The Federal Reserve Wednesday raised its benchmark interest rate by 75 basis points for the third straight month as it struggles to keep boiling inflation in check, a move that threatens to slow U.S. economic growth and exacerbate financial pain for millions of dollars. families and businesses.
The three-quarter percentage point increases in June, July and September – the most aggressive series of increases since 1994 – underline how serious Fed officials are in addressing the inflation crisis after a series of alarming economic reports. Politicians voted unanimously to approve the latest large increase.
The move places the key federal funds benchmark rate in a range of 3% to 3.25%, the highest since before the 2008 financial crisis. It marks the fifth consecutive rate hike this year.
In addition to the sharp rate hike, Fed officials plotted an aggressive path of rate hikes for the rest of the year. New economic projections released after the two-day meeting show politicians expect interest rates to hit 4.4% by the end of the year, suggesting another three-quarter percentage point hike is on the table.
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Officials plan to continue raising rates in 2023, before stopping at a 4.6% termination rate – well in tight territory – and finally lower rates slightly starting in 2024. This is a much more aggressive outlook. than officials established earlier this year. Policy makers see rates drop to 3.9% in 2024 and 2.9% in 2025.
The rate hike decision and the latest economic projections underscore how committed the Fed is to keeping inflation in check, even if it means risking an economic recession.
“We have to put inflation behind us,” Federal Reserve Chairman Jerome Powell said during a post-meeting press conference in Washington. “I wish there was a painless way to do it. There isn’t.”
Median projections imply that officials will tighten the federal funds policy rate by another 125 basis points this year, suggesting a 75 basis point increase in November and a 50 basis point increase in December. But Powell said no decision has yet been made on the magnitude of the hikes in the coming months and pointed out that officials are basing the decision on upcoming economic data.
Despite the series of aggressive rate hikes, however, inflation remained stubbornly high. Last month was even hotter than expected, with the Consumer Price Index, a broad measure of the price of everyday goods that includes gasoline, groceries and rentals, up 0.1% in August compared to the previous month, disappointing hopes of a slowdown. On an annual basis, inflation is ongoing 8.3%, a high of almost 40 years.
Even more worrying is the surge in core prices, which rose 0.6% in August from the previous month, a larger increase than in April, May, June and July, and a worrying sign that the underlying inflationary pressures in the economy they remain strong.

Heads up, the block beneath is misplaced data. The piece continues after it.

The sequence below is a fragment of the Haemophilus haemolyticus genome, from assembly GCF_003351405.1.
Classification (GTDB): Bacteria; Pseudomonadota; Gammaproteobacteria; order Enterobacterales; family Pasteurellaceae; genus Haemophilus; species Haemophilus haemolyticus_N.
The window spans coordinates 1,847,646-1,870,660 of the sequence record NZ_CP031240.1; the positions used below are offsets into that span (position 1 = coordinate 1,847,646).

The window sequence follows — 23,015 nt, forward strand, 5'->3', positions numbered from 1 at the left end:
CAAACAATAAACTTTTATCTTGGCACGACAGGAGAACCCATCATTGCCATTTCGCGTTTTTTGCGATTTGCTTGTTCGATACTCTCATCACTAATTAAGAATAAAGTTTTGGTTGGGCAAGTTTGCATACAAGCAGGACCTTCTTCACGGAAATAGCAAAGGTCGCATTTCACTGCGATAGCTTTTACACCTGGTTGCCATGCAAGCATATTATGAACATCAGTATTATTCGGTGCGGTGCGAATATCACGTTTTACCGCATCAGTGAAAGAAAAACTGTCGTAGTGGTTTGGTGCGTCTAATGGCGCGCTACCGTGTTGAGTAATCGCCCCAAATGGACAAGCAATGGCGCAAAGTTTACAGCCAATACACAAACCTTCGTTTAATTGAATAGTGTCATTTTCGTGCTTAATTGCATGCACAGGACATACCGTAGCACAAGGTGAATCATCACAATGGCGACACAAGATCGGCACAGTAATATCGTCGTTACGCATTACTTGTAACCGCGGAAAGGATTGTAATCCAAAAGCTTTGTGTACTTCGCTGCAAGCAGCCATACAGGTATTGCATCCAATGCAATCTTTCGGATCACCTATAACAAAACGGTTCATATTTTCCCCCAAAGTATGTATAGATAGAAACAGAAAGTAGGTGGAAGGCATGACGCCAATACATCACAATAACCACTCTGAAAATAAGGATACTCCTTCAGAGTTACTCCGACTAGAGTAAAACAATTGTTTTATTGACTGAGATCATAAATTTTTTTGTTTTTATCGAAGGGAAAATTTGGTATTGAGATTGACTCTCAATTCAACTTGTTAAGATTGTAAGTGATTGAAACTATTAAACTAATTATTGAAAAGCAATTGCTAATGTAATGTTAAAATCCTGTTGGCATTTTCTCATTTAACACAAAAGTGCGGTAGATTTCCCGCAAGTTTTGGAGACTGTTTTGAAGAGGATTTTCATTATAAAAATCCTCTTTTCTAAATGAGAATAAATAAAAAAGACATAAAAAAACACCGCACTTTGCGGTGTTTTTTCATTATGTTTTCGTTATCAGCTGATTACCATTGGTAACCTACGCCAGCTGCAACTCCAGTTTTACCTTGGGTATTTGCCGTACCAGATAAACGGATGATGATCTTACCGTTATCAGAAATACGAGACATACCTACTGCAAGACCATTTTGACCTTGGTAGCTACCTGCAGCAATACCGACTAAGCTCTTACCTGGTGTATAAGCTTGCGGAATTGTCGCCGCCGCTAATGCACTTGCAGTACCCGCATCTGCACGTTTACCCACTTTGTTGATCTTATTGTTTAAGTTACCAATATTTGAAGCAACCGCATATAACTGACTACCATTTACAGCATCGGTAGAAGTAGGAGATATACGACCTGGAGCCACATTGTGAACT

But efforts to fight inflation have potential risk of recession, with a growing number of Wall Street economists and firms predicting an economic downturn this year or next. Rising interest rates tend to create higher rates on lending to consumers and businesses, which slows the economy by forcing employers to cut back on spending. Mortgage rates have nearly doubled from a year ago to 6%, while some credit card issuers have raised their rates to 20%.
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Economists broadly agree that the risks of a recession have risen considerably this year and that avoiding a downturn in the near future will be increasingly difficult as the Fed tightens monetary policy.
Powell previously said that a “soft landing” – the sweet spot between containing inflation without crushing growth – is possible, but Wednesday seemed to deliver on that promise. The Fed chief admitted that a recession is possible and that securing a soft landing will be “very challenging”.
“The chances of a soft landing are likely to decrease as the policy has to be more tight or restrictive for longer,” he said. “However, we are committed to bringing inflation back to 2%. We believe that failure to restore price stability would mean much greater pain.”
Updated forecasts show that unemployment rises to 4.4% by the end of next year, compared to the current 3.7%. It is significantly higher than in June, when policy makers saw the unemployment rate soar to 3.7%. Estimates for economic growth, meanwhile, have been reduced to 1.2% in 2023 and 1.7% in 2024.
“With the new rate projections, the Fed is planning a hard landing – a soft landing is almost out of the question,” said Seema Shah, chief global strategist at Principal Global Investors. “Powell’s admission that there will be below-trend growth for a period should be translated as the central bank speaks in favor of ‘recession’. Times will get tougher from here.”